A mixing apparatus that may be used to mix the colorant with the caulk is described in co-pending U.S. patent application Ser. No. 10/293,850, which is incorporated herein by reference. With reference to the embodiments shown in FIGS. 3 and 4, the mixing apparatus in its generic sense comprises mixer head means of metal or plastic material and generally designated 50 having a housing end seal means generally designated 52 adapted to be brought into static engagement by pressure cap means generally designated 54 with wall portions such as the top rim 56 of the interior or outer surfaces of the fill end of the housing 12 to prevent leakage of the caulking material from the housing 12 during the mixing operation. Bore means 58 is formed thru the seal means 52 substantially on a longitudinal axis 60 of the housing, and an elongated mixer shaft means 62 is mounted thru 58 for both rotational and axial motion with respect to the seal means 52 and housing 12. This shaft means 62 has a proximal end 64 lying axially outwardly of the seal means and has a distal end 66 lying within the interior 14. Mixer impeller means 68 is mounted on the distal end 66 and has a periphery 70 adapted to lie closely adjacent to or in sliding contact with cylindrical inner surface 48 of the tube. The above seal means 52, bore means 58, shaft means 62, impeller means 58 and pressure cap means 54 constitute the basic structure of the head means 50. Power means may also be provided for rotating the shaft 62 and impeller 68 as they are being moved axially thru the caulking material.

In the embodiment shown in FIGS. 3 and 4 the pressure cap means 54 includes a pressure cap section 70. In the embodiment of FIG. 4, when pressure cap section 70 is forced down onto the seal means 52, the seal means 52 will seal the housing 12.

Shaft means 62 is rotatably mounted through seal body 72 in the embodiment shown, which body is preferably provided with a mixer shaft seal 74 such as an O-ring or other annular ring type seal of composition and configuration which affords an axially sliding seal as well as one which wipes the viscous material from the shaft while reciprocating in the caulking tube.

The upper or proximal end 64 of the shaft preferably is mounted through a rotative power means which can rotate the shaft 64 selectively and substantially instantly in either direction and at any desired rpm, e.g. 600-800 rpm, such that maximum mixing turbulence can be imparted to the work material. Alternatively, the shaft can be reciprocated through the housing by hand, as is described in more detail below.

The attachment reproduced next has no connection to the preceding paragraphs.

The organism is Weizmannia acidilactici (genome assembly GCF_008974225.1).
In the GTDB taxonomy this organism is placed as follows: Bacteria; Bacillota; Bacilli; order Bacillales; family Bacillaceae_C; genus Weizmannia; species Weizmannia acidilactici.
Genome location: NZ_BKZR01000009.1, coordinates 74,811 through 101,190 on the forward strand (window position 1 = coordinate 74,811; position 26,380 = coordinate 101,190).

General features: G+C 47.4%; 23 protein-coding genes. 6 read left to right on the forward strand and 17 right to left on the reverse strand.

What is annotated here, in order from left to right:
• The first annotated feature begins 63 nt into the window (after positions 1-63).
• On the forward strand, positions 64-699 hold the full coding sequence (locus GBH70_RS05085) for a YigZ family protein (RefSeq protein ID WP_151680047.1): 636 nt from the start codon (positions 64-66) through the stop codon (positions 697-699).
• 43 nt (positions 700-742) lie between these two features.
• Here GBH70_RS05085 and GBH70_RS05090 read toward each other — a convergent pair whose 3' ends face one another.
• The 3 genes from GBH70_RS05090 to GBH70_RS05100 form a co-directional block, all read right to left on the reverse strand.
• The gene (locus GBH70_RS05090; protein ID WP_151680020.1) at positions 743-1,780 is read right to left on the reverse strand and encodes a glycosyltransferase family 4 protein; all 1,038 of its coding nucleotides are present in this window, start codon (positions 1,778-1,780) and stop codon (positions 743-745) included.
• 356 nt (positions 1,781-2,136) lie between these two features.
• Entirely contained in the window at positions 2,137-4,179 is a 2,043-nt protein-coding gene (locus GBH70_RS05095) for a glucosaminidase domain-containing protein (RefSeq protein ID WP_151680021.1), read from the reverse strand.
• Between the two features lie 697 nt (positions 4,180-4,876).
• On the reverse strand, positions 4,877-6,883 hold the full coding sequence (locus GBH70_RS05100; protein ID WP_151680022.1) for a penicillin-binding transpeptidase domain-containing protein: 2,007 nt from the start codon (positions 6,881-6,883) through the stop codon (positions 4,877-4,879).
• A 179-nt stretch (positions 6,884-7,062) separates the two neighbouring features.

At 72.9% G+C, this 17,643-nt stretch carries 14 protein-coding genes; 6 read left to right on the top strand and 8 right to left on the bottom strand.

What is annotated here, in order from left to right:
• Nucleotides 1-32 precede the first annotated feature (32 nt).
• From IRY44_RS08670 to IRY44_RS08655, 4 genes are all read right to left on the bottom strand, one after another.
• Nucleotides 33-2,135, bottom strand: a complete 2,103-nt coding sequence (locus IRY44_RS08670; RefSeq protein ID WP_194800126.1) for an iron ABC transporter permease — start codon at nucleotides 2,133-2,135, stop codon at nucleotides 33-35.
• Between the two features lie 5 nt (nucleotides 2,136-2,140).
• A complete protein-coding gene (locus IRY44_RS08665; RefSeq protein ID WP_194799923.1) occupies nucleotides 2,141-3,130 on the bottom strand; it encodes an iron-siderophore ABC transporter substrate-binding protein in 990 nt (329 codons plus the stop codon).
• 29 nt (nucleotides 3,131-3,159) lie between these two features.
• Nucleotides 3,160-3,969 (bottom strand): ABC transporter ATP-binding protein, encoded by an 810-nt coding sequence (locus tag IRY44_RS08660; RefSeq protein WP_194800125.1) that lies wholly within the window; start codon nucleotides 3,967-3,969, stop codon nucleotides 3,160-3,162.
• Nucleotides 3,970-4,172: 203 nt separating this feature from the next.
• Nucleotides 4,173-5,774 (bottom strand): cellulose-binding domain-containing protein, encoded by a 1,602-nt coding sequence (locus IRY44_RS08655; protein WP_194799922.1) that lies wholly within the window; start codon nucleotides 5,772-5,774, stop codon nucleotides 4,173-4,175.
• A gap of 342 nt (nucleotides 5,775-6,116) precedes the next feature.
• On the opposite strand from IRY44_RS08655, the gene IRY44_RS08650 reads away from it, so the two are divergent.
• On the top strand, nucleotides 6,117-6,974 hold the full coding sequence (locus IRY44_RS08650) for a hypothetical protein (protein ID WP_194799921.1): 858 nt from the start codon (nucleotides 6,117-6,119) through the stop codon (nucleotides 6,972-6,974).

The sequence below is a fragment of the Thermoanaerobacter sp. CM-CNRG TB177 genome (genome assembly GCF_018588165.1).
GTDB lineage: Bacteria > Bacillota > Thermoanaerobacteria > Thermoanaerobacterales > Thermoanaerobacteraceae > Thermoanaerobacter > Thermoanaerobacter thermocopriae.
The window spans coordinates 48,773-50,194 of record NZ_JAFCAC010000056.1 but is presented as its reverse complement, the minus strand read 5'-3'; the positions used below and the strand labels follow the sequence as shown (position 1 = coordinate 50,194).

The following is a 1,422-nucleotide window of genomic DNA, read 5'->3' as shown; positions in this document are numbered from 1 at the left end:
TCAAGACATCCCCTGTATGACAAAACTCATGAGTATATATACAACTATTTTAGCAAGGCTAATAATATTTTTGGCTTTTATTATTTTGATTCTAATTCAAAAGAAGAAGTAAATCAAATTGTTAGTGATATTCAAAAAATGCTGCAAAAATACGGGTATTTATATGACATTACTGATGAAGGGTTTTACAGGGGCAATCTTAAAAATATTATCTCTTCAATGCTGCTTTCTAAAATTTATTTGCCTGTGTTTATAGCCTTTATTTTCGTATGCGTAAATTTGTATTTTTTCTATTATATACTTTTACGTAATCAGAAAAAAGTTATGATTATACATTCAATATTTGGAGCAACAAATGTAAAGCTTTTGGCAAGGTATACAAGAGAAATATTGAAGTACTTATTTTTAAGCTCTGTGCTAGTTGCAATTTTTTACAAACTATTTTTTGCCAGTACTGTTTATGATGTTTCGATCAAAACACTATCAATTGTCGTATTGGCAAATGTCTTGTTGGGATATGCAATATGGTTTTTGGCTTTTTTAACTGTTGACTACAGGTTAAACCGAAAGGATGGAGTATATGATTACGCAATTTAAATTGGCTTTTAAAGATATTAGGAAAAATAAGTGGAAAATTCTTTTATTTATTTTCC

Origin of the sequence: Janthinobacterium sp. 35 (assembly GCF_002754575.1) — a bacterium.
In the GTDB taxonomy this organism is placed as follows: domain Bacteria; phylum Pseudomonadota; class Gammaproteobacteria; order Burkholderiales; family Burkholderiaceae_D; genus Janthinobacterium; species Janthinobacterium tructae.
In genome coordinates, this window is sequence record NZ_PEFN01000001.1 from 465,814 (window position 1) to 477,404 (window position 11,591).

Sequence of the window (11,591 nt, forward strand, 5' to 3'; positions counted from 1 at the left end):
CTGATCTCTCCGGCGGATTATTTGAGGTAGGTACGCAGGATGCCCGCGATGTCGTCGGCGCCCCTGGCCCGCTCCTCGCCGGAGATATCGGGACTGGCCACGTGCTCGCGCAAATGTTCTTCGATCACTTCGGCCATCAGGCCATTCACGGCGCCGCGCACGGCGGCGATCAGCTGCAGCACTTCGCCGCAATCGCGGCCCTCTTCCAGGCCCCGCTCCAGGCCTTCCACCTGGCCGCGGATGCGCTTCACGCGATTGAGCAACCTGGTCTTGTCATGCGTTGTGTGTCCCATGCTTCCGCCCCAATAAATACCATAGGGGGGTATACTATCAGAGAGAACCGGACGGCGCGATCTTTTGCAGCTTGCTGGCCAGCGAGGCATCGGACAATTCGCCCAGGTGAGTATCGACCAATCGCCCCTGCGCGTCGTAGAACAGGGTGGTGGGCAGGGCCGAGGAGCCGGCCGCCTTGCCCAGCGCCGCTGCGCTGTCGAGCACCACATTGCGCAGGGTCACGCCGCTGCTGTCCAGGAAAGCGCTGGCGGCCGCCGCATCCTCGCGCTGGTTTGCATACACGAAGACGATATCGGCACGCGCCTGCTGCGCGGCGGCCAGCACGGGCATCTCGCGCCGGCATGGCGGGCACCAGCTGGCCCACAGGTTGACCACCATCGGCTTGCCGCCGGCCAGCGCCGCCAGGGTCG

In FIG. 4 the seal means 52 comprises an elastomeric gripping body 160 having a circular periphery 162 which is dimensioned in diameter to slide down into the end of the housing 12. A bushing 164 having threads 165 is axially mounted thru bore 58 in body 160 and has its inner end 161 non-rotatably fixed to a plate 166 as by welding at 167. Shaft 62 is rotatably, slidably mounted thru a bore 168 in the bushing.

In use, shaft 62 is mounted thru bore 168 with the mixer impeller lying adjacent plate 166. With the mixer impeller then inserted into a tube through the fill end thereof, body 160 is slid into the fill end to a desired position therein. Bushing 164 may be provided with a flat 174 over which a pressure cap 176 of special configuration is mounted. This cap is dimensioned and shaped to slide down over bushing 164 and the open neck 163 of a tube and be held by hand from rotating while nut 172 is tightened against the upper surface 169 of the cap to bulge seal body 160. The outer cylindrical wall 178 of the cap prevents excessive outward bulging of the tube neck wherein such bulging might be a problem for some tubes having thin or weak walls. Torque arms 180 on nut 172 allow hand tightening thereof. Nut 172 is tightened sufficiently to bulge the body 160 radially outwardly to seal and grip against inner surface 48 of the housing 12. The elastomeric material of body 160 is selected to allow it to sealingly bulge under just a few pounds of pressure from the tightening nut 172.

With the seal means 52 and mixer impeller means thus positioned in the tube, and with the colorant injected, e.g., deposited in the tube, on or into the work material by drop bottles, syringe, spatula, gel capsules, color packets, mechanical dispenser, or the like, the tube can be hand held or placed within a holder or carriage, and the shaft 62 rotated either by a power means such as an electric drill having its chuck fixed to 62. Reciprocation of the mixer head through the work material relative to the caulking tube can be done by power means or by hand to thoroughly mix the colorant and the caulk.

In another embodiment of the invention illustrated in FIG. 5, shaft 62 is provided with a handle 147 by which a user can reciprocate shaft 62 and impeller 68 without having to rotate the shaft 62 to mix the colorant and the caulk.